Hamlet’s pretend madness is not consistent. To different characters his behavior is subtly different. Polonius is led to believe that Hamlet is mad because Ophelia rejects him. This is despite Polonius not being entirely convinced of Hamlet’s madness. Rosencrantz and Guildenstern believe that Claudius having ascended the throne gets in the way of Hamlet’s own ambitions to ascend the throne. They spy on Hamlet, but Hamlet is aware of this. Claudius is one character, who Hamlet attempts to persuade that he, Hamlet, is mad, is skeptical. But the above are people who Hamlet wants to believe that he is insane.
On the other hand, he takes others into his confidence. He openly tells Horatio that this is how he will behave and if his behavior is bizarre, pay it no mind. Hamlet’s actions in the play after meeting the ghost lead everyone except Horatio to believe he is crazy, yet that madness is continuously checked by a consciousness of action which never lets him lose control.
Others he takes into confidence are Francisco, Bernardo and actors whom he convinces to put on the play that would reenact his father’s murder. With his mother he vacillates between behaving insane and throwing her subtle hints that this is merely an act.
Shakespeare deliberately contrasts Hamlet’s behavior with that of Ophelia. As has been mentioned here before, Hamlet’s madness may or may not be genuinely overt, but Ophelia certainly shows clear signs of insanity. For two reasons, Hamlet drives Ophelia to insanity and causes her to commit suicide. The first meeting is one where Hamlet delivers his famous monolog –“To be or not to be.” This is where he pretends to be insane to Ophelia. Instead of pledging his affection for Ophelia, he tells her that she should go to a convent. This is a blow to Ophelia who now realizes that her love for Hamlet will remain unrequited. On the other hand, at the viewing of the play, Hamlet openly makes amorous advances towards Ophelia. The second reason that drives Ophelia mad is grief; this is from her father having been killed at the hands of her would-be lover. Heartbroken, Ophelia commits suicide by throwing herself into a river. Before this, she demonstrates several instances of her insanity. Unlike in the case of Hamlet where we know that Hamlet might be pretending to be insane, in Ophelia’s case there is no such ruse.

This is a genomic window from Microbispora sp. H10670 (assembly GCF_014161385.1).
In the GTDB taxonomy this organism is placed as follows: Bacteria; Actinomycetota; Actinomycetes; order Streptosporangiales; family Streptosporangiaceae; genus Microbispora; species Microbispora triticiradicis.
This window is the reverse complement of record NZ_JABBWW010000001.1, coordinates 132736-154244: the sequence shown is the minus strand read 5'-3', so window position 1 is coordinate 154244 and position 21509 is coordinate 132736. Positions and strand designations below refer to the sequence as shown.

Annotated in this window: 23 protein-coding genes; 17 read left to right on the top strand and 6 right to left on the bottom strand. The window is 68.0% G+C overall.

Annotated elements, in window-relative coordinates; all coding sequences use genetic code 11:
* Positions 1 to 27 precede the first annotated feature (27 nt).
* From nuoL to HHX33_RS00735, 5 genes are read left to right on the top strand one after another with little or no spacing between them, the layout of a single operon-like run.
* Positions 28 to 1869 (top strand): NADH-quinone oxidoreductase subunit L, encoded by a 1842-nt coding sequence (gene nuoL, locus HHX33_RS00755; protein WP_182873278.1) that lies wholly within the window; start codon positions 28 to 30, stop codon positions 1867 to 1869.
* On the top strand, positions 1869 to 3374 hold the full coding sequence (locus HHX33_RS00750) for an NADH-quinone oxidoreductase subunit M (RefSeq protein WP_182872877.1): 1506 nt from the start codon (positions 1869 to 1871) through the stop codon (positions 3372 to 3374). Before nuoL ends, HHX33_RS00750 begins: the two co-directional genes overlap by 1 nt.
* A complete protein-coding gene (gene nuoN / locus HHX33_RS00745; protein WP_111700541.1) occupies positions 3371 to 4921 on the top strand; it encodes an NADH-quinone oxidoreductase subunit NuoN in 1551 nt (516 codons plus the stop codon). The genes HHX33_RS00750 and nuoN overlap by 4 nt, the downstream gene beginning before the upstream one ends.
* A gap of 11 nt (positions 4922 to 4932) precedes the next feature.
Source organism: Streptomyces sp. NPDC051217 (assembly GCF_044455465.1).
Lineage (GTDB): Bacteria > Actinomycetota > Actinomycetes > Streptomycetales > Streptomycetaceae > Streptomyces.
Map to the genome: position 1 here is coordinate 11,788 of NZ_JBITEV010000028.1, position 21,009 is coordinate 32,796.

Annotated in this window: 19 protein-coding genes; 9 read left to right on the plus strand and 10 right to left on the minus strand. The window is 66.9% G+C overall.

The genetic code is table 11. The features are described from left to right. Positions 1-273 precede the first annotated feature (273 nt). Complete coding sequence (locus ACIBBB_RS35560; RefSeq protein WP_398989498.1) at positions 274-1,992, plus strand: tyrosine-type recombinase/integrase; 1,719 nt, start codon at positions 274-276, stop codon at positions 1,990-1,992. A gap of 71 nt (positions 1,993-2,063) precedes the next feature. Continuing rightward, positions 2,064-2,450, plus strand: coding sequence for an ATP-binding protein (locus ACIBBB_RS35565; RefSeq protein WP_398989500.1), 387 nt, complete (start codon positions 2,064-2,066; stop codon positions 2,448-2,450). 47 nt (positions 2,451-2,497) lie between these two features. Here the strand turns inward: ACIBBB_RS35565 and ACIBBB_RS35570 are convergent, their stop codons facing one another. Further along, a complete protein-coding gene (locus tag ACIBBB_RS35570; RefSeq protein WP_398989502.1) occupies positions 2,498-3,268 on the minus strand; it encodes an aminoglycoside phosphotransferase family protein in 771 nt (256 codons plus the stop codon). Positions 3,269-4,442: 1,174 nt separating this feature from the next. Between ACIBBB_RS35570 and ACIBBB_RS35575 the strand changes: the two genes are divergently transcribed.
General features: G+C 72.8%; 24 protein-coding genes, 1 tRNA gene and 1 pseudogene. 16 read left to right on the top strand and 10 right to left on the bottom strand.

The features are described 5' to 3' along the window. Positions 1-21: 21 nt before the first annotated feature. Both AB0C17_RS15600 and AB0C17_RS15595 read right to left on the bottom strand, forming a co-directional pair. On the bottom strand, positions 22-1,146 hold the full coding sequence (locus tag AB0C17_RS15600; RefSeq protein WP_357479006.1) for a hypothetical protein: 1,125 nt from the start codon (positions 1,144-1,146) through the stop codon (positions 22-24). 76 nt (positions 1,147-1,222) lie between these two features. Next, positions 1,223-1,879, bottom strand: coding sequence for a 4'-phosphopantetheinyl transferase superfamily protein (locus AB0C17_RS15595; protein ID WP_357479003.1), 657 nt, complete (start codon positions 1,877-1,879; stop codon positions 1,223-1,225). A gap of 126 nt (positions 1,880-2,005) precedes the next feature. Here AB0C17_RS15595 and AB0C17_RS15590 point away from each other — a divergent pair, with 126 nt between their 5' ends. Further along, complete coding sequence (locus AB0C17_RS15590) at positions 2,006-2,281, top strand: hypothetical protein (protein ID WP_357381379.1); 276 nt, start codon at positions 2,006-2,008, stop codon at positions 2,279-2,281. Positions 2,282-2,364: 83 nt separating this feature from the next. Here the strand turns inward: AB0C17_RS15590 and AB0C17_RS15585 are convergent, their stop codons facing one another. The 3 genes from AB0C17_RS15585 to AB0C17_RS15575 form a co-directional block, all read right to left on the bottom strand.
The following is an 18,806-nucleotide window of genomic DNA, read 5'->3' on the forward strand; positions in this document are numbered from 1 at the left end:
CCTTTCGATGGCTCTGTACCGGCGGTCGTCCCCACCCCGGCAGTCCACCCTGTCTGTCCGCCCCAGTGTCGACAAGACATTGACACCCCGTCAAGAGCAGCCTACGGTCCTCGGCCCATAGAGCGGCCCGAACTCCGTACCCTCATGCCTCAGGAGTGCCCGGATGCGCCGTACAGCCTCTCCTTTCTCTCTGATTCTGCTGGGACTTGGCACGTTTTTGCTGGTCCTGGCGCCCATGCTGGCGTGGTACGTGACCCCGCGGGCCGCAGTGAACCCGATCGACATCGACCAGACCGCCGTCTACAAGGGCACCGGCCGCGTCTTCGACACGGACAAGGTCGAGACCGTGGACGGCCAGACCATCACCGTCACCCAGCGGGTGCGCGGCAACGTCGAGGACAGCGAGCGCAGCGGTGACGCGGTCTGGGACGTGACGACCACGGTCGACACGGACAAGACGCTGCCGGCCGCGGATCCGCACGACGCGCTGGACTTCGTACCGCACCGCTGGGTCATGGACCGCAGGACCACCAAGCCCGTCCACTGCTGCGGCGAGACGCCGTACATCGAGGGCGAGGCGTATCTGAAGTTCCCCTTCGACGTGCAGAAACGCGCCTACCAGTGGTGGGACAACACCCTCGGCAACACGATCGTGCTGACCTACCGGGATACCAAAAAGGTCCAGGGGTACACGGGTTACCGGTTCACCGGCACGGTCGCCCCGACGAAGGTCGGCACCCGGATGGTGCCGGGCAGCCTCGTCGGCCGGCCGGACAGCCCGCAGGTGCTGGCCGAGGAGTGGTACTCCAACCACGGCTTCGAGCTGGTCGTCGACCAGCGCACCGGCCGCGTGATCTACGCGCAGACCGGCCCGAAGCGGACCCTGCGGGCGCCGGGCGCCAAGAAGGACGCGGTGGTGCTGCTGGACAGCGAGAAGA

Clearly Hamlet is not feeling cheerful at this moment. Hamlet’s actions in the play after meeting the ghost lead everyone except Horatio to believe he is crazy, yet that madness is continuously checked by a consciousness of action which never lets him lose control.
In conclusion, we see that Hamlet’s madness can be construed if one looks deeply into his behavior. But Shakespeare denies us any information that might cause the audience to suspect anything else but fakery. Hamlet’s madness is defined from many different perspectives. However, his madness never really established as true insanity. The anger from his father’s murder is understandable. Maybe he is mad with love with Ophelia. These are different things that people might consider when they read the play.